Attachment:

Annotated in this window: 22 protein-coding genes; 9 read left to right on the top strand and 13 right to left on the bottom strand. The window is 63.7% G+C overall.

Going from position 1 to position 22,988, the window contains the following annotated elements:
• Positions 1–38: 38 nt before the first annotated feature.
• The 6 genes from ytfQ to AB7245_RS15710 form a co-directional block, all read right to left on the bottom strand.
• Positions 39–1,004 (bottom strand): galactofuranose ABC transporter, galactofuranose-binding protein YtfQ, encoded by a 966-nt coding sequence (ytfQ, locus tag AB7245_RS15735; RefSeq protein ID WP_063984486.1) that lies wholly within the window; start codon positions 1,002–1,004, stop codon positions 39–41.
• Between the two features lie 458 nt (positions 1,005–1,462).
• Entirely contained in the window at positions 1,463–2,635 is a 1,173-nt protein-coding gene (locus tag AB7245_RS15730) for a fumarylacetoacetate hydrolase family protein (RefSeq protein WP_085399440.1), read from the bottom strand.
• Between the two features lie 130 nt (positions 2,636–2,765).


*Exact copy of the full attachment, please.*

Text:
Annotated in this window: 22 protein-coding genes; 9 read left to right on the top strand and 13 right to left on the bottom strand. The window is 63.7% G+C overall.

Going from position 1 to position 22,988, the window contains the following annotated elements:
• Positions 1–38: 38 nt before the first annotated feature.
• The 6 genes from ytfQ to AB7245_RS15710 form a co-directional block, all read right to left on the bottom strand.
• Positions 39–1,004 (bottom strand): galactofuranose ABC transporter, galactofuranose-binding protein YtfQ, encoded by a 966-nt coding sequence (ytfQ, locus tag AB7245_RS15735; RefSeq protein ID WP_063984486.1) that lies wholly within the window; start codon positions 1,002–1,004, stop codon positions 39–41.
• Between the two features lie 458 nt (positions 1,005–1,462).
• Entirely contained in the window at positions 1,463–2,635 is a 1,173-nt protein-coding gene (locus tag AB7245_RS15730) for a fumarylacetoacetate hydrolase family protein (RefSeq protein WP_085399440.1), read from the bottom strand.
• Between the two features lie 130 nt (positions 2,636–2,765).